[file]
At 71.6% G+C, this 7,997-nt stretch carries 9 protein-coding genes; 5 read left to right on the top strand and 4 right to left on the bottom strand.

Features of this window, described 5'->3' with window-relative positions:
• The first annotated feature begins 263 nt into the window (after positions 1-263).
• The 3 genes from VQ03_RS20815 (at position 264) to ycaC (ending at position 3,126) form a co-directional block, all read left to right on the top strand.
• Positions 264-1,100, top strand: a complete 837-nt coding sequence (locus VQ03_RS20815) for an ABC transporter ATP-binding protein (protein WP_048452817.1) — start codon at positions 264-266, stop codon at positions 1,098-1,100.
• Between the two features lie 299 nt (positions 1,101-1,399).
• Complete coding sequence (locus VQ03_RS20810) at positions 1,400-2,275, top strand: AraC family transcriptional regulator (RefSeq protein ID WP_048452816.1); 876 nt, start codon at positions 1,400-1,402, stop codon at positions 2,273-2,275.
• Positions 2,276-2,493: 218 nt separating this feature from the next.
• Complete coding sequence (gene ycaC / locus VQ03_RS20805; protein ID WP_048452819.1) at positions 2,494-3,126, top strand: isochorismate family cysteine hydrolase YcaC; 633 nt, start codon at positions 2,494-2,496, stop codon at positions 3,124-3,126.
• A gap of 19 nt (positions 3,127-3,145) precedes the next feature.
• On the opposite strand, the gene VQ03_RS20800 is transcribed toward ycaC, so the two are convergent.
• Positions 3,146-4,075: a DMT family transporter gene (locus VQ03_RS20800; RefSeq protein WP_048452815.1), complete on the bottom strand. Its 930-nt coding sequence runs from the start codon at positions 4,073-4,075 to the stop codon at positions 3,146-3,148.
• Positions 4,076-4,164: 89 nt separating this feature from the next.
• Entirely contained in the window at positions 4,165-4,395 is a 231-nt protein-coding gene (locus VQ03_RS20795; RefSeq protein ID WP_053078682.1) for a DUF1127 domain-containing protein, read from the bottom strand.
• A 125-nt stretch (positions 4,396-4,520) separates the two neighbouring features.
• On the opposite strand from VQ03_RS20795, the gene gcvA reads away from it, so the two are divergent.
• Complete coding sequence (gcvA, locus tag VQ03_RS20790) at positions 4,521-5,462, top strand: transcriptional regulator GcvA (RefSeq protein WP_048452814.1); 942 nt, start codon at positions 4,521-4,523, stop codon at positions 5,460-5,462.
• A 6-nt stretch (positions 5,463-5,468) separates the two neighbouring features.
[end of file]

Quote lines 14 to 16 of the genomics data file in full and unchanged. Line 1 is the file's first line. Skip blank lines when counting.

• Entirely contained in the window at positions 4,165-4,395 is a 231-nt protein-coding gene (locus VQ03_RS20795; RefSeq protein ID WP_053078682.1) for a DUF1127 domain-containing protein, read from the bottom strand.
• A 125-nt stretch (positions 4,396-4,520) separates the two neighbouring features.
• On the opposite strand from VQ03_RS20795, the gene gcvA reads away from it, so the two are divergent.